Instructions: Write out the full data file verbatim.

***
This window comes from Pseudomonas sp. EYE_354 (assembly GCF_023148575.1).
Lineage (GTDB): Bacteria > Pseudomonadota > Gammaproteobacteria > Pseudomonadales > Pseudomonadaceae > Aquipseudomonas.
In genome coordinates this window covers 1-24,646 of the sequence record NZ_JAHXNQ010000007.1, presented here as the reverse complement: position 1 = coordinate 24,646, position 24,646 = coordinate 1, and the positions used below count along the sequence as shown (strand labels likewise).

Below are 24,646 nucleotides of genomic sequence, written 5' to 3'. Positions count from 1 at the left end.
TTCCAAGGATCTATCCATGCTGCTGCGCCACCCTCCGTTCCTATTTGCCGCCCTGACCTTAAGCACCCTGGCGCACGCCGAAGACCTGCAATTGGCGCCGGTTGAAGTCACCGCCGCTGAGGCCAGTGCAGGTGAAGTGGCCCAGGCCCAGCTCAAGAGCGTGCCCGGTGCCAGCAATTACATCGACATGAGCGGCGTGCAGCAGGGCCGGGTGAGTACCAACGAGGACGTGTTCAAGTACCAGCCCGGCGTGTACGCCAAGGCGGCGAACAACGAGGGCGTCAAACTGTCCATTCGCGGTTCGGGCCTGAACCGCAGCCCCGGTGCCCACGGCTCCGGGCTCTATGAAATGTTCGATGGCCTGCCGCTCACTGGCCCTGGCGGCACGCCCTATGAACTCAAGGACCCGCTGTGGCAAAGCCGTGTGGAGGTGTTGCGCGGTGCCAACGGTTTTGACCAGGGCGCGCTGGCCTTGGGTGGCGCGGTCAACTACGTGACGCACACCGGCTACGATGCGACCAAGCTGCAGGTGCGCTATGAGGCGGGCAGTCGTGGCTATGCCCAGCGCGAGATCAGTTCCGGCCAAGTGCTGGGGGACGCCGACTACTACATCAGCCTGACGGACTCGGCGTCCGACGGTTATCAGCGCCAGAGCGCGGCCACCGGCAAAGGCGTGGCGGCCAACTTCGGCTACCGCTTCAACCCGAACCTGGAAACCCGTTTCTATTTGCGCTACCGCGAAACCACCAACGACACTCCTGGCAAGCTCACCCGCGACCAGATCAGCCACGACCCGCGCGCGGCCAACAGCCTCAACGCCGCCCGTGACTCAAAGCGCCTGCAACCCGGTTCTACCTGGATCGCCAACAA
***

This window comes from Pseudomonas sp. EYE_354 (assembly GCF_023148575.1).
Lineage (GTDB): Bacteria > Pseudomonadota > Gammaproteobacteria > Pseudomonadales > Pseudomonadaceae > Aquipseudomonas.
In genome coordinates this window covers 1-24,646 of the sequence record NZ_JAHXNQ010000007.1, presented here as the reverse complement: position 1 = coordinate 24,646, position 24,646 = coordinate 1, and the positions used below count along the sequence as shown (strand labels likewise).

Below are 24,646 nucleotides of genomic sequence, written 5' to 3'. Positions count from 1 at the left end.
TTCCAAGGATCTATCCATGCTGCTGCGCCACCCTCCGTTCCTATTTGCCGCCCTGACCTTAAGCACCCTGGCGCACGCCGAAGACCTGCAATTGGCGCCGGTTGAAGTCACCGCCGCTGAGGCCAGTGCAGGTGAAGTGGCCCAGGCCCAGCTCAAGAGCGTGCCCGGTGCCAGCAATTACATCGACATGAGCGGCGTGCAGCAGGGCCGGGTGAGTACCAACGAGGACGTGTTCAAGTACCAGCCCGGCGTGTACGCCAAGGCGGCGAACAACGAGGGCGTCAAACTGTCCATTCGCGGTTCGGGCCTGAACCGCAGCCCCGGTGCCCACGGCTCCGGGCTCTATGAAATGTTCGATGGCCTGCCGCTCACTGGCCCTGGCGGCACGCCCTATGAACTCAAGGACCCGCTGTGGCAAAGCCGTGTGGAGGTGTTGCGCGGTGCCAACGGTTTTGACCAGGGCGCGCTGGCCTTGGGTGGCGCGGTCAACTACGTGACGCACACCGGCTACGATGCGACCAAGCTGCAGGTGCGCTATGAGGCGGGCAGTCGTGGCTATGCCCAGCGCGAGATCAGTTCCGGCCAAGTGCTGGGGGACGCCGACTACTACATCAGCCTGACGGACTCGGCGTCCGACGGTTATCAGCGCCAGAGCGCGGCCACCGGCAAAGGCGTGGCGGCCAACTTCGGCTACCGCTTCAACCCGAACCTGGAAACCCGTTTCTATTTGCGCTACCGCGAAACCACCAACGACACTCCTGGCAAGCTCACCCGCGACCAGATCAGCCACGACCCGCGCGCGGCCAACAGCCTCAACGCCGCCCGTGACTCAAAGCGCCTGCAACCCGGTTCTACCTGGATCGCCAACAA